You can make notes where you don’t understand and then work continually, but you need to fix the problem each time you don’t understand completely as soon as possible. This is very important. Also, you should respect the sutras; remembering the importance of the Buddha and his teachings. When you touch the book, you should clean your fingers. When you turn the pages, you should make sure that you don’t touch your tongue to your fingers and then touch the text. If you need to, you may fill a small cup with water to dip your fingers into for help with turning the pages.
Please take care of where you place the Dharma books as well, taking care to not place them on the floor or walk over them. This is worse than if you jump over Buddha’s head. Buddha’s body is one body, but in his texts lives millions of Buddhas. Buddha says that in the future, he will come in the words. Therefore, you should respect each word as a manifestation of Buddha. So, please respect the Buddha’s holy books.
What is your advice for people who would like to study the sutras?
Number one, I would say, again, respect the sutras. Make a difference between the sutras and regular newspapers and magazines. Number two, think about each sentence of the sutra benefiting millions or billions of people for 24 hours. Even one sentence has not only one meaning, but hundreds of different meanings. If you read something, you will find a different meaning than another person. From the Nagas, Devas and so on; different kinds of beings will have found their own unique benefit.
The quality of the translation is the most important. If the translator is educated and has a lot of experience, this person is able to translate very clearly and the sutra is easy to understand. Sometimes even a good translator can translate a sentence where the words are strong and difficult to understand. Other times the translator’s education is not very high, but the words are very easy to understand. You should be prepared to understand that the quality of translation is not always equal and that you need to read the sutras with your best attention and effort put forth in order to receive the most knowledge from your studies.
The Buddha gave teachings to separate groups based on levels of the mind. There are different disciplines or schools that you cannot mix. You should know which sutra is given to which group or school. So, you should study these sutras with an educated person. Whether the person is an American, European, Tibetan or Chinese, they need to know the real meaning. This is very important. Next, the Buddha’s teachings were given in two ways. Directly, you can receive the meaning or indirectly you can find the real meaning. You cannot mix the two systems.
When you study the sutras, in my experience, you should study from the easiest sutras and then progress with more complicated ones that include more Philosophy. Start with the most simple and beautiful, fascinating stories. That way you do not lose your interest in learning. No matter if the sutra is from Tibet, India, or China, when we put the sutra together, you can find some variety due to having different Translators and changes in culture that happen through the centuries. Of course, when the Masters came with the textbooks, pages could have become lost or damaged by weather. Or, if the translator had to change words to have the meaning make sense in their own language. So, you should have an open mind when you study the sutras. There are so many ways and also so many benefits.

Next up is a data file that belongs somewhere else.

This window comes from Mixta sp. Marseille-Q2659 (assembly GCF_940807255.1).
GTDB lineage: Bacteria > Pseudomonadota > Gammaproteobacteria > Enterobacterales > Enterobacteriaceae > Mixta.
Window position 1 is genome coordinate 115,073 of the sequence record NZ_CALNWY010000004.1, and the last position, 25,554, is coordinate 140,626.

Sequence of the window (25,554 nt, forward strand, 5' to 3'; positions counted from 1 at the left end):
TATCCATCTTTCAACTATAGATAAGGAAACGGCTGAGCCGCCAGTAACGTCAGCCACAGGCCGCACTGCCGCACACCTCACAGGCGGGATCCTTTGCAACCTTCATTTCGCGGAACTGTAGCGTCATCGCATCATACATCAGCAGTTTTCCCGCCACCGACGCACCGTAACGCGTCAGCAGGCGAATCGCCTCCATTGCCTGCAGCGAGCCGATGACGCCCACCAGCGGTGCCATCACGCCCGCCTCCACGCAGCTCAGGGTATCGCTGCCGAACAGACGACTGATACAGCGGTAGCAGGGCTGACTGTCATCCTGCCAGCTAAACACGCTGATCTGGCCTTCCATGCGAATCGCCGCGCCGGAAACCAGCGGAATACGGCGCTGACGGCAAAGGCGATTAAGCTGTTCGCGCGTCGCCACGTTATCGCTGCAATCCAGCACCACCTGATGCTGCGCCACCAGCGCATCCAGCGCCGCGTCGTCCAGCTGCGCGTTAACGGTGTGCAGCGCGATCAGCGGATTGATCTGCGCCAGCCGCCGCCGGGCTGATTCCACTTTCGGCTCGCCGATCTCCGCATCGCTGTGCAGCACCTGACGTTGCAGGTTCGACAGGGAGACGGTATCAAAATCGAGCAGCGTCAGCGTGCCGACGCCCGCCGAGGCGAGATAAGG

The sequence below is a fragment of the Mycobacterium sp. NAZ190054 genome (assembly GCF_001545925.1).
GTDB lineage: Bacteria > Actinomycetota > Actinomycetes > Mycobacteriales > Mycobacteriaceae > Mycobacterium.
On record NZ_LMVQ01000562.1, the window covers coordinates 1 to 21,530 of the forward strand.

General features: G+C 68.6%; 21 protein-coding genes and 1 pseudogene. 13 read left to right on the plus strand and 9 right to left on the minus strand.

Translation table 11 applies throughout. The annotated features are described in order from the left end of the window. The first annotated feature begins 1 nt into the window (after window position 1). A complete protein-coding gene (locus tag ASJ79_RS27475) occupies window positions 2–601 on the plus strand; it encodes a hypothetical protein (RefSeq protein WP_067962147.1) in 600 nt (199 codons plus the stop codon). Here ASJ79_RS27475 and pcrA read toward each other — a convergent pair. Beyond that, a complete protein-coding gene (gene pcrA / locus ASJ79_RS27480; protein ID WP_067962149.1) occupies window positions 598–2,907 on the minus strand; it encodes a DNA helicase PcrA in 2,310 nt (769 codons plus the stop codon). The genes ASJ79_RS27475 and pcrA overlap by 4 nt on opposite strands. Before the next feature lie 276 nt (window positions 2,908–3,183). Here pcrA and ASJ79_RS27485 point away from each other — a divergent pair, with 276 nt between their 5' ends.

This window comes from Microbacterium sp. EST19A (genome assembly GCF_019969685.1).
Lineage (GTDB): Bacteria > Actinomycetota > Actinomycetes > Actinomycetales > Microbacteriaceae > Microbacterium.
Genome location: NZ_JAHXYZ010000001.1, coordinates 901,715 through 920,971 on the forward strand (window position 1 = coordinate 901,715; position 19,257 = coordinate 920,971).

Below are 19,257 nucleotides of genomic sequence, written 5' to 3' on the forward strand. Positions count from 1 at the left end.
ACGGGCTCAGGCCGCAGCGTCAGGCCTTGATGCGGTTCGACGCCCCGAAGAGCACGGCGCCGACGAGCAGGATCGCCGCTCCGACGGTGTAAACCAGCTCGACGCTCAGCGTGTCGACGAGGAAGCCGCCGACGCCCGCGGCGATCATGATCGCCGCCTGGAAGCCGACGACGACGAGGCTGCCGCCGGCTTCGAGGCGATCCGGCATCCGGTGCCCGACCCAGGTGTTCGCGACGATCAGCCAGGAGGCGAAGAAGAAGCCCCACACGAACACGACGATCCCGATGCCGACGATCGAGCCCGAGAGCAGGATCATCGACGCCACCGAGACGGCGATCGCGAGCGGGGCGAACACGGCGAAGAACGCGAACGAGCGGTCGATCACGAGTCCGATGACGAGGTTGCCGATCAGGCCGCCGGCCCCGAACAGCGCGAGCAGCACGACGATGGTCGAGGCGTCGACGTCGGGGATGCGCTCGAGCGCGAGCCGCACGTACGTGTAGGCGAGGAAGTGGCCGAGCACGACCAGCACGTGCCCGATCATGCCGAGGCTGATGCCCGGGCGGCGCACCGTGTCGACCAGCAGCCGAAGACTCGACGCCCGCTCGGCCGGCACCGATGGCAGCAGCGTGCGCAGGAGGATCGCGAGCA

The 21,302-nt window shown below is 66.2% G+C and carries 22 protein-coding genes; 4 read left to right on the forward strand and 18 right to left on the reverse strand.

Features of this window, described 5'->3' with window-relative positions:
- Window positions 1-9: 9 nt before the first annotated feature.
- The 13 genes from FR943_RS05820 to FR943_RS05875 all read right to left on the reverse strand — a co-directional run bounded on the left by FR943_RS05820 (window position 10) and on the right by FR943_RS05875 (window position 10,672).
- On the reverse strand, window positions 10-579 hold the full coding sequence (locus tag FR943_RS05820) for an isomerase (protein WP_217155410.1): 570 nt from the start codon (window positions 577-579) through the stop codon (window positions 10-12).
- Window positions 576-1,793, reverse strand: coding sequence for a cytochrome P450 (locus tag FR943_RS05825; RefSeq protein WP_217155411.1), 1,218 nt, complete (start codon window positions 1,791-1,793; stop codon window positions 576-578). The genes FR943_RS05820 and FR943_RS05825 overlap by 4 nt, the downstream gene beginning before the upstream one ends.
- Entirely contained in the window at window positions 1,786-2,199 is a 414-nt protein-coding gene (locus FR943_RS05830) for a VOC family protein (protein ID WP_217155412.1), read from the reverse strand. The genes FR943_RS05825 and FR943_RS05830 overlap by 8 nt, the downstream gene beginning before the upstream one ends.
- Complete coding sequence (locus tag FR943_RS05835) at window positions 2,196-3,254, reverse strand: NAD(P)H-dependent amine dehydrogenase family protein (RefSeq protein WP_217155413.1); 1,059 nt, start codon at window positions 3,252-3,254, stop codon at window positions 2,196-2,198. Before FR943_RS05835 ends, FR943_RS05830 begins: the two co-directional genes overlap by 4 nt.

Do you have any additional thoughts about 84000 and its mission?
This project is amazing. I am always thankful to Dzongsar Khyentse Rinpoche, his students and the supporters. Also, a most important thing is to please continue to make the translators happy. This is the key. If this project is a body, the translators are the eyes.
Always in Tibet from a thousand years ago, we have called the translators jigten (universe) mik (eyes) in Tibetan, which means “Eyes of the Universe.” So, the translators are the eyes. Also, in Tibetan Buddhist culture, when we talk about taking care of our vows, we say, “Keep your eyes.” So, the translators are the eyes of the project. Take care of the translators and keep them physically and mentally healthy.
I think that most translators are Westerners, Americans or Europeans. No matter if their education is perfect, I think that each translator needs one Tibetan scholar or a Tibetan person who knows the exact meaning of the sutra. They should work together through each sutra. If the Tibetan scholar writes, reads and speaks English; that is the best.
Not only having one person translate. If the individual is very educated, like Peter Alan or like Erik Pema Kunsang, maybe they do not need an assistant. However, many other translators need someone to help who is a native Tibetan with an education of the sutra.
Of course, all the time when people start this kind of project, they want to finish as soon as possible. Yet, with something of this importance, the quality is essential. So, please allow for enough time and be mindful of the quality of the translation. From the translator’s side, if there are challenges or obstacles, please remain strong. This is not only for the benefit of a few thousand people, but for the benefit of countless beings.
At the moment when 84000 started, countless Buddhas already blessed this project and continually bless this amazing work. So, from the organizers, supporters and translators; please be happy. Please remember the Buddha worked so hard, through countless kalpas. He accumulated the two merits. Also, your work is a part of accumulating the three countless kalpas. May Dzongsar Khyentse Rinpoche and the organizers, translators and supporters a live a long life and successfully do this amazing work continually.
(excerpted from http://www.sakya.org/aboutus/lamas.html)
Tulku Yeshi Rinpoche is a Dzogchen master and the reincarnation of Dzogchen Gyaltsab Thodo Rinpoche. He was recognized by Kyabje Trulshig Rinpoche. He has received teachings from over forty masters representing all five schools of Tibetan Buddhism, Nyingma, Kagyu, Sakya, Gelug and Shiji (or Chod). Tulku Yeshi has authored fifteen books on subjects of Tibetan Buddhism and culture. He also writes novels, poetry for mind training and how to enjoy life.
Currently he lives at Sakya Monastery and works on Dharma activities both here in Seattle and across the US. He has dedicated himself in service of H.H. Dagchen Rinpoche, Sakya Monastery and Phuntsok Phodrang.